You also talk about this Instagram vs. reality dichotomy, and how the right pose, the right angle and the right kind of light play a huge role on the photos we see on social media. Thinking of younger women who may not realize the kind of work that goes into getting that "perfect" image, have you had the chance to engage and have conversations with them? 

Yes. A lot of my followers are young women. I have a lot of teenagers. Some of them are being bullied in school, some of them have struggled with their own bodies or eating disorders. I am so thankful whenever they send me messages, and it often is to say thank you, or this changed this, or I feel better about this. It feels weird talking about it because I don't want to be like, "Oh, I changed all these lives", because I don't feel that's me who has done that, I think it's more just helping them realize that they are normal, and then they change, they do the work. That's what I hope, I hope I help them feel a little more normal. 

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Workout because you LOVE your BODY, not because you HATE IT. For me, that idea was a game changer. All these pictures are taken seconds apart. They’re all in the same outfits (@womensbestwear, who actually have a massive up-to 60% off sale at the moment and are my fav — see my stories for info). The only difference is the way I’m posing. Yet for YEARS, I let photos like this GET ME DOWN. Because they seemed to suggest a level of PERFECTION that my moving, wiggling, bending, folding body never really achieved. Only now I know I was chasing the wrong thing. I was trying to LOOK LIKE HER, instead of trying to be the BEST VERSION OF ME. Now things have changed. These days, I don’t workout as punishment for what I ate. I EAT to FUEL myself for my athletic goals. I train because I love it. I’m focused on what health FEELS LIKE for me. Not what it LOOKS LIKE on some possibly dodgy FITSPO PAGE. So today, let me remind you of things I wish I had known sooner: Health looks different on every body. Sometimes that means HIIT or running or meditation, or sometimes, if we’re recovering from EDs or injuries or simply are exhausted, it means nothing at all. No one looks like fitspo all the time. And movement should always, always come from a place of love. You got this. Kit @womensbestwear #YesThisIsAcollab #SponsedWithWB #womensbest #selflove #selfacceptance #instavsreality #instagramvsreality #socialmediavsreality #posing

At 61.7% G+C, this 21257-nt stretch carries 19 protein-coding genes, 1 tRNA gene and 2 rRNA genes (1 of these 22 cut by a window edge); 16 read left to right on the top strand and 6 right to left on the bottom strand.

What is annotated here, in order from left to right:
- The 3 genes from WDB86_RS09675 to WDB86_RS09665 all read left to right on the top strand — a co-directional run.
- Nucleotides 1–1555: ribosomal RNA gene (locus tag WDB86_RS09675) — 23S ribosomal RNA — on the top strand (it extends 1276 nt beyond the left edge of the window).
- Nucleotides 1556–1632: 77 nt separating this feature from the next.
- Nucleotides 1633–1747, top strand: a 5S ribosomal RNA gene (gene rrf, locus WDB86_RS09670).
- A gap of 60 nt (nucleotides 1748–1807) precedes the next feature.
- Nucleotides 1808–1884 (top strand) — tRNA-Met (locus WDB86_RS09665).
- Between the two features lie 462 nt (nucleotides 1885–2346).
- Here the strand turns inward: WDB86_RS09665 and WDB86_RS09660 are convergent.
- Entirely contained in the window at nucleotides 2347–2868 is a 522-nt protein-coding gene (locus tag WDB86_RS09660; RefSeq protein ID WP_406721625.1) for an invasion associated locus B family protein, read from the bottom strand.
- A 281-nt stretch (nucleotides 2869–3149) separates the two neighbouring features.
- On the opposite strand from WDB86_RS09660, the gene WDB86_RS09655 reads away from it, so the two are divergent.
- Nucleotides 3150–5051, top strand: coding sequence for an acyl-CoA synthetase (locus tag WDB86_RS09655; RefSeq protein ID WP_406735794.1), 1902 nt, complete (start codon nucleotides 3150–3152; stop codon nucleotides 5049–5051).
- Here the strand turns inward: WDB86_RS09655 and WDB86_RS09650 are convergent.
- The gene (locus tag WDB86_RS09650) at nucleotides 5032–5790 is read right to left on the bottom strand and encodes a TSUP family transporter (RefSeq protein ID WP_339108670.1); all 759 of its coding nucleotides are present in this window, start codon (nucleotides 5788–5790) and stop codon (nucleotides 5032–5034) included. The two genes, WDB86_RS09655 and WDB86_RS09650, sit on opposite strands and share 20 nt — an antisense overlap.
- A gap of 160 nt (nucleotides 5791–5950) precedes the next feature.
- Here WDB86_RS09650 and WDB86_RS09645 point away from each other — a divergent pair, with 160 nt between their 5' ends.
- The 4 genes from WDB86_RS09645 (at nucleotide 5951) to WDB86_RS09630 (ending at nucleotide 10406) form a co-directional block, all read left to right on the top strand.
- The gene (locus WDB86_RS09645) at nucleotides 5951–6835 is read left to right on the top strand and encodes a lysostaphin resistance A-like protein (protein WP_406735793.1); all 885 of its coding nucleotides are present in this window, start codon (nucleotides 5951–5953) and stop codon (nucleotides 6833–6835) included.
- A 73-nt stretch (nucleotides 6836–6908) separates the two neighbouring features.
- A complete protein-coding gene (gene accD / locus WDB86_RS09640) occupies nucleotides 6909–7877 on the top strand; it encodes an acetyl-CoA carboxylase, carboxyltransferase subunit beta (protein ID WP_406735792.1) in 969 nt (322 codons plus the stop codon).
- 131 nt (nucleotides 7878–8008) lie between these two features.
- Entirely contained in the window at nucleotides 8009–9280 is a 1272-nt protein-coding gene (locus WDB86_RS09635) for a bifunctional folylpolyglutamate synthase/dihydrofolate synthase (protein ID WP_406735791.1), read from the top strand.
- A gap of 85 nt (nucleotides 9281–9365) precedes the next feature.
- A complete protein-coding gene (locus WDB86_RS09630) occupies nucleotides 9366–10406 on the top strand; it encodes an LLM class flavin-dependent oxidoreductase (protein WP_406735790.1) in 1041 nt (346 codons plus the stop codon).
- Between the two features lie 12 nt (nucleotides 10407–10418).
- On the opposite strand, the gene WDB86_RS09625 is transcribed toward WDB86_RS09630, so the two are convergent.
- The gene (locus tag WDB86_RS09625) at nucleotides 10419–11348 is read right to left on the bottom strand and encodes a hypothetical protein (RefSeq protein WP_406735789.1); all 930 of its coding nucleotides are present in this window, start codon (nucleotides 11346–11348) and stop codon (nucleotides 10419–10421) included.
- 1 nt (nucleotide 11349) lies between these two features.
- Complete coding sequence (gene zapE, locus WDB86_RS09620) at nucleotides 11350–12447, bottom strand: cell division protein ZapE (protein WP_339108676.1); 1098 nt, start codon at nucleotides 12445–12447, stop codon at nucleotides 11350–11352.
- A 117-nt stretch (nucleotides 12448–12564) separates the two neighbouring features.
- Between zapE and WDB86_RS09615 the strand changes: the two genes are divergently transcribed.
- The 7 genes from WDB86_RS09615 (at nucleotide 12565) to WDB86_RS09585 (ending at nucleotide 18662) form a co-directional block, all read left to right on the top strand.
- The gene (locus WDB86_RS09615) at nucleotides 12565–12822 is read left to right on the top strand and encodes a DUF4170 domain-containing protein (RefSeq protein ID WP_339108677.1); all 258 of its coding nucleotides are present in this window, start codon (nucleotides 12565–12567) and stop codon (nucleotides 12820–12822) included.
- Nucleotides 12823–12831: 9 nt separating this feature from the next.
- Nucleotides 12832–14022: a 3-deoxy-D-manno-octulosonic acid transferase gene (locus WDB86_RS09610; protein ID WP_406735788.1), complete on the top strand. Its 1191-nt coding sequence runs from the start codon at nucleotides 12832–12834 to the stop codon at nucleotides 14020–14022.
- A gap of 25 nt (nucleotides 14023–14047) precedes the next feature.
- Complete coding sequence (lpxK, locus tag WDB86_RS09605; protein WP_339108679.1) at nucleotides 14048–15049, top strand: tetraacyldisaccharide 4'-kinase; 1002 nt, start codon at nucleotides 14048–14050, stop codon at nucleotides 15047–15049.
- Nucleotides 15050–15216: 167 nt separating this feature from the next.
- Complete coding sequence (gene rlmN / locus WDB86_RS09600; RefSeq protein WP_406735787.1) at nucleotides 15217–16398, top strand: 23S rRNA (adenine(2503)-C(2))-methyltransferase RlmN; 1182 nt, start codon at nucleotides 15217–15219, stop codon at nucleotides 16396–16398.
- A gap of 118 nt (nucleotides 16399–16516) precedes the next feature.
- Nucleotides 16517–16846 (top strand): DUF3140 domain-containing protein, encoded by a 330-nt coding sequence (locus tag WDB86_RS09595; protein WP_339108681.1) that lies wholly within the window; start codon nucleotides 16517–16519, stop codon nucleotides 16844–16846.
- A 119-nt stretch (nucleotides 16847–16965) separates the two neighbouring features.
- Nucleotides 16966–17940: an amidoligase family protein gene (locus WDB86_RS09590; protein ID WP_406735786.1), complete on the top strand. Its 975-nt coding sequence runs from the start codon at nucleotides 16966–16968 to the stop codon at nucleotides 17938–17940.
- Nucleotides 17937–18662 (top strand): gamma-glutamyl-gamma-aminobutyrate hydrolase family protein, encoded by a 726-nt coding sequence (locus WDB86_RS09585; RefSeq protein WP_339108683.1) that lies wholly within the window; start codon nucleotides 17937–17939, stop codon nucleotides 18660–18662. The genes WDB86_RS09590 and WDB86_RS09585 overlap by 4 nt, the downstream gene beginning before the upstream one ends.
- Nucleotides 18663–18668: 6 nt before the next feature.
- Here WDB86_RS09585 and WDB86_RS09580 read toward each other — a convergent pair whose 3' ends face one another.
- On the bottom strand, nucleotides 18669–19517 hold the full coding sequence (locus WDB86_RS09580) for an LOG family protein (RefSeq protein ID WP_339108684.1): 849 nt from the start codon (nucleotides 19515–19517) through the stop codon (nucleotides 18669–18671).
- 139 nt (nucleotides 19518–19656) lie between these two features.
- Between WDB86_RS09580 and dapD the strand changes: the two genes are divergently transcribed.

Uma publicação partilhada por Danae | Angles + Self Love (@danaemercer) a

The truth is that since very little we are taught that thin is healthy, the opposite is unhealthy. Thin is happy and the opposite is not. Or when you are exercising the goal is to reach a certain number on the scale. And you are changing that with your own narrative. How do you let go of these ideas and this pressure? 

I think you're absolutely right, that's what we're fed from the time we're little girls, that the goal is to be thin. And that is so wrong. Every body is different, your bone structure will be different from mine, different from hers, and our healthy weight is going to be different. I can say this as someone who has taken thin to an extreme, where I was incredibly unhealthy and my hair was falling out, but I was being rewarded for it. There is something wrong there, there is something wrong in that goal. I think for me to move away from that goal is to change what you are striving for. I strongly believe that unless you are working with a doctor, women shouldn't own scales. I mean, why? I would say get rid of those. I would say look at health goals rather than just aesthetic. I mean, it's fine to have an aesthetic element in your goal, it's fine to want to curl your but, or get some abs, but focus on the health beyond that. To run faster, to lift heavier, to feel calmer in your mind. Focus on the health, not just the appearance, not just the physical. And for me that's a huge transformation and it changes the entire conversation. 

What are some of your hopes when it comes to body positivity, and body image? 

I just hope that women, and girls, teenagers, start to feel more normal. I think that self-love is a big ask and it feels like a big word, where you look in the mirror and you're like, "Yes, yes. Yes, yes, yes." But to look in the mirror and be like, "Ok, this is me. I accept this", I think that is a much more achievable goal, and I would love that. I would love that more women, instead of tearing themselves apart whenever they see their own body or feel their own shape, they feel, "Ok, this is me", that kind of self-acceptance. And for the younger generation, I hope that they grow up more aware than we were, that they look at these images and just go in with a bit more of tools, and realize that not everything is the way that it seems. That's true in images, that's true in videos, that's true in how people portray their lives. Just being a bit more cautious and aware, that they don't rip themselves apart for not meeting that. 

Translated from Vogue Portugal's Hope issue, out September 2020. All credits in the original articles.
Texto em português na edição em print